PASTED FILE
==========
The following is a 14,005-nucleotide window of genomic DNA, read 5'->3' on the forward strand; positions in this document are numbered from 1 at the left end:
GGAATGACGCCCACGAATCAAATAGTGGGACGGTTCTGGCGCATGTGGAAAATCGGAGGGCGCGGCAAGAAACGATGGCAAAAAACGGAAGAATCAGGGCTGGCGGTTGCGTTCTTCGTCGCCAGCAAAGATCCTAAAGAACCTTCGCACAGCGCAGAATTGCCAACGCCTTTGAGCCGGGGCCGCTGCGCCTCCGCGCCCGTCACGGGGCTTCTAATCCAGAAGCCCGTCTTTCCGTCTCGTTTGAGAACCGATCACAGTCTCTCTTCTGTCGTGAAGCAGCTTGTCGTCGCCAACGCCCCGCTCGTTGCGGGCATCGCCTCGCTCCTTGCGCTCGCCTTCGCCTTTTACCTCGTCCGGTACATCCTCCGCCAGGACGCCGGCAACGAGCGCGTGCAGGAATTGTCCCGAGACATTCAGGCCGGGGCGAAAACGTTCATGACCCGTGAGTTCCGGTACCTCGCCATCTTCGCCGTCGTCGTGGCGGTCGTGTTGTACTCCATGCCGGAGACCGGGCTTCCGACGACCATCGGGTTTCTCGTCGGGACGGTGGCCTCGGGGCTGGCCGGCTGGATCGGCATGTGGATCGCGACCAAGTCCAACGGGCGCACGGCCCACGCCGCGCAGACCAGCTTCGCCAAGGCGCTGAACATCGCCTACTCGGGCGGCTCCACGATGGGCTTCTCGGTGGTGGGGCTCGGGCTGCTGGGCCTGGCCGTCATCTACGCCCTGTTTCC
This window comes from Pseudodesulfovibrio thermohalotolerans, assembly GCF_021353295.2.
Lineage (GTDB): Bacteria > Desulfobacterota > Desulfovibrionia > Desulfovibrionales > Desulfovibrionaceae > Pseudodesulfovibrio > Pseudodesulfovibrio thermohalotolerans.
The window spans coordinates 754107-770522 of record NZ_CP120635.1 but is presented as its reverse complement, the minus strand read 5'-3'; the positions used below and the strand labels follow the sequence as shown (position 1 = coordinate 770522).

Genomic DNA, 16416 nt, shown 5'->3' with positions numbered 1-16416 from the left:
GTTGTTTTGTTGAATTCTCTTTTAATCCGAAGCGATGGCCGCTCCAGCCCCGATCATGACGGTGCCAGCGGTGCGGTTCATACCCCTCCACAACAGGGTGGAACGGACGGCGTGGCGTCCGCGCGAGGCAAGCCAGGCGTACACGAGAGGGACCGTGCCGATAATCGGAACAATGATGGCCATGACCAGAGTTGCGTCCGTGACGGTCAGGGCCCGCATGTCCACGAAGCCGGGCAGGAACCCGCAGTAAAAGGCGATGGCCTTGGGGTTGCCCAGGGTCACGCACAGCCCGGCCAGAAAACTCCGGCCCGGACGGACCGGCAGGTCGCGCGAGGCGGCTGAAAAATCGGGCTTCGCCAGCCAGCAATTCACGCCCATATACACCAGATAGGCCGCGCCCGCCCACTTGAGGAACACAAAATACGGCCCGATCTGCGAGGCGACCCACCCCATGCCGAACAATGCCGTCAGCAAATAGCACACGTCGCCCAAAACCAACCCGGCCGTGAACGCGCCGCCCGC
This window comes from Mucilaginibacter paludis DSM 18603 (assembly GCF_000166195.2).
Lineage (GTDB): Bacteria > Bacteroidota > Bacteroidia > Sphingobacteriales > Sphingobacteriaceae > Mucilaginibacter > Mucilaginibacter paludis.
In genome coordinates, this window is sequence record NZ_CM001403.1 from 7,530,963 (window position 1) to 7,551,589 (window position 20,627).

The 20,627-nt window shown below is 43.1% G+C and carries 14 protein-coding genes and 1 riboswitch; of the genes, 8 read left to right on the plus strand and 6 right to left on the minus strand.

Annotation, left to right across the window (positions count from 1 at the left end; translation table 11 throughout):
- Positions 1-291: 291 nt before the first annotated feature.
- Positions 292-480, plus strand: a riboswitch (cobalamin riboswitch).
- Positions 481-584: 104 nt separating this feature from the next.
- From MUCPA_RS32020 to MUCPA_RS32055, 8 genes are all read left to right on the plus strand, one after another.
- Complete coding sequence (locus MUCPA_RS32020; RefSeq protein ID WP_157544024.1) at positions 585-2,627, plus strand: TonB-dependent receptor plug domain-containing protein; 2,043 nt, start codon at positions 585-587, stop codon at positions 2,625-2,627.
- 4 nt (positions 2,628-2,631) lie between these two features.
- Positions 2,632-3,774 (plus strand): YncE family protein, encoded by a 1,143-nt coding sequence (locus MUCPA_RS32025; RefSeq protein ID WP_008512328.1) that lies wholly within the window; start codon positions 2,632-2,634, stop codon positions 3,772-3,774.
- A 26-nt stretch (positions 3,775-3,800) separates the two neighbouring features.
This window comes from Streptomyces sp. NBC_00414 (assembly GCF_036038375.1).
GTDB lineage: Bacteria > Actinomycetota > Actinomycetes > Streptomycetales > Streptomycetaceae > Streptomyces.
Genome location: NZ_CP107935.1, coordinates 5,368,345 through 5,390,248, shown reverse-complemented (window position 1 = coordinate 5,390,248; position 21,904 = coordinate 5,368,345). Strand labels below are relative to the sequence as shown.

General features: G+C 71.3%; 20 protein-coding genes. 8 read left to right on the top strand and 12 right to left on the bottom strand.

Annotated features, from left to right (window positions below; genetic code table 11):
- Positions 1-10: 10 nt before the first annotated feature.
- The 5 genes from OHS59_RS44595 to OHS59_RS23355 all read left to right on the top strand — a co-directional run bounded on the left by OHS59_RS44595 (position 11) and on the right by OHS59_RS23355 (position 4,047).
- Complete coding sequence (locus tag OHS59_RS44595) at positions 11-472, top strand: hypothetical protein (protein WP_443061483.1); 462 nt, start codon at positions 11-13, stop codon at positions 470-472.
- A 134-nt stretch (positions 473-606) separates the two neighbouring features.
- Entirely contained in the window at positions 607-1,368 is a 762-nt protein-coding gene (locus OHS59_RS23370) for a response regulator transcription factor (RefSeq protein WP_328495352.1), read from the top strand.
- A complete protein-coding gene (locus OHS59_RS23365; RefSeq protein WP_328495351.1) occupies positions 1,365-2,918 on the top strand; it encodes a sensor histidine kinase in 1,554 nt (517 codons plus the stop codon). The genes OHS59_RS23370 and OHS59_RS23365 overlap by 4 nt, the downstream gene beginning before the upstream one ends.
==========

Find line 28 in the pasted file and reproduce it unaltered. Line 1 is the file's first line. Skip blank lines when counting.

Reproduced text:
- Complete coding sequence (locus tag OHS59_RS44595) at positions 11-472, top strand: hypothetical protein (protein WP_443061483.1); 462 nt, start codon at positions 11-13, stop codon at positions 470-472.